Do we really want more bees in our yards? Turns out the answer is probably yes (unless you have a serious allergy, of course). For the rest of us, bees do a LOT of hard work to keep our plants growing and food production going. Today, Reese from Compost and Cava answers questions about the bee gardens that she made and why you might want to make your own bee garden in your yard.
Raise your hand if you’ve seen Bee Movie. It’s great, right?! At least I really like it, and my boys are big fans too (including my husband).
The premise of the movie highlights the important roles bees play in the lives of our vegetation (and correspondingly our lives). The movie keeps the ominous reality of life without bees pretty light; Central Park turns gray and all the flowers die. It might not be pretty, but we could live (i.e. stay alive) without pretty flowers in Central Park.
It doesn’t really address what a serious shortage of bees would mean for our food supply, which is fine by me because it’s a kids movie. From the movie, though, my boys understood with abundant clarity that many good things die without bees.
Whether the movie was born out of the growing reality that a bee shortage could be a real problem or the timing just happened to be serendipitous (I’m guessing the former), it’s potentially becoming a reality. In recent years, bee colonies have declined significantly in the US and worldwide. It’s not entirely clear why bees are dying. Disease, pesticides, and lack of undeveloped space to thrive are common suspected causes.
A couple of years ago, the USDA released results of a study tracking bee populations, causes of reduction and more. You can read the results for yourself, if you so desire, but one of the three proposed solutions from the USDA was to “restore or enhance millions of acres of land for pollinators through combined public and private action.” While we don’t all have millions of acres to dedicate to land for pollinators, many of us could make our yards more ‘pollinator-friendly’ and create a wealth of backyards ripe for pollinator homes without much cost or effort.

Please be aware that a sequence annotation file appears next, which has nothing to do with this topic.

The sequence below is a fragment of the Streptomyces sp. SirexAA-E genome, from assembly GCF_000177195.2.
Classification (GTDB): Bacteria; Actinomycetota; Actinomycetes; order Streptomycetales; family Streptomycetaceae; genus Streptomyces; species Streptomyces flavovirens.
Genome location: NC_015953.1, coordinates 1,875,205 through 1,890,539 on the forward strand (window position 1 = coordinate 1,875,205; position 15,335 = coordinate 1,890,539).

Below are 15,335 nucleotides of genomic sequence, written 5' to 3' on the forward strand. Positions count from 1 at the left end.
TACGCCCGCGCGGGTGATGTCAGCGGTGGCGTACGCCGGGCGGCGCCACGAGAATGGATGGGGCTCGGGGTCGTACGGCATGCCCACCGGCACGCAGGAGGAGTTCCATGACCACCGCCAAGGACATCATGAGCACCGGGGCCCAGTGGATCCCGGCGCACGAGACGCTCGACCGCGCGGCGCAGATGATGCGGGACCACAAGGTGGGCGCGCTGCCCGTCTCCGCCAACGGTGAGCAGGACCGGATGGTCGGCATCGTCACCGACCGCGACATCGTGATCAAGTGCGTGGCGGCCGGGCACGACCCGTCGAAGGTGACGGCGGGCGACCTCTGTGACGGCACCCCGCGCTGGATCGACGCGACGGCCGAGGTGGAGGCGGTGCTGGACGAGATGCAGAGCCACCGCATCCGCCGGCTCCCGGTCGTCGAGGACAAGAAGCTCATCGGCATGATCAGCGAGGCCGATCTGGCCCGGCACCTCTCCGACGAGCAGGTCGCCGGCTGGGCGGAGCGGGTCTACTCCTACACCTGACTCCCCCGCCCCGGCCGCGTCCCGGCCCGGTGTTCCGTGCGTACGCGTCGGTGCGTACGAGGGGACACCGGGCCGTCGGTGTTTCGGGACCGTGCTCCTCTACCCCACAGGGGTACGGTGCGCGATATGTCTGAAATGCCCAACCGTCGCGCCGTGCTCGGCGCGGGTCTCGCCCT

Reese, from Compost and Cava, recently shared about the two bee gardens she made for her yard. She made a wooden pallet bee garden perfect for a patio or apartment and planted several plants to create a more traditional garden in her yard. While I appreciate the need for more bees, this prompted a colony of questions for me. Do I really want all those bees in my yard??!
I reached out to Reese and she offered to share her answers to a bunch of questions I had and you might have too. Read on for more about Reese’s bee gardens. She might just inspire you to create a bee garden in your yard too!
Q&A from Reese About Why and How To Love a Bee Garden in Your Yard
What made you decide to start a bee garden? I know the bee population is declining, but do you really want them in YOUR yard? Aren’t you worried about getting stung? Also, can you tell us a little bit about what type of house you live in (apartment, home, etc..) and where the bee garden is relative to your house, deck, outdoor living space, etc…?
I read a lot of really depressing books about the state of the world, and the global bee decline makes me super uncomfortable, so I decided to do what I can to help. It’s worth noting my first line of attack was actually trying to spread the word, but it turns out most people do NOT want to talk about spontaneous hive collapse at the wine bar. Who knew?! (Bringing up the global bee decline is, however, a great way to get out of unwelcome conversations with people on airplanes when you want to nap. They will all but pull the emergency hatch and jump.)
I do really want them in my yard! I live in a suburban home in Charleston, SC with an extensive, dense vegetable and herb garden in a small yard, so I welcome any and all pollinators with mad spirit fingers. Here’s the thing about bees: they’re like dudes on Tinder. Despite the hype, 90% of them just aren’t that into you. Most bees aren’t aggressive unless you’re messing with their hives or their person. So, you know, don’t do that.
I do think there’s a lot of confusion about bees in general. For instance, male carpenter bees will hover over you out of curiosity, not aggression… and male bees don’t even HAVE stingers. And “sweat bees” or halictids are actually attracted to human sweat, in a weird evolutionary quirk, but they aren’t trying to sting you. While hornets can be aggressive, they prefer overripe fruit to flowers and they eat other insects as well.
My bee gardens at my place are on the side of my deck about 30 feet from the kitchen door, and the pallet garden is right square in the middle of the deck between the kitchen door and door to the family room. I’ve had no issues with bee traffic, no accidental bees in the house, and so far even my overly curious and very active dog has come through unscathed. My boyfriend’s bee garden is on the far side of the yard against a fence.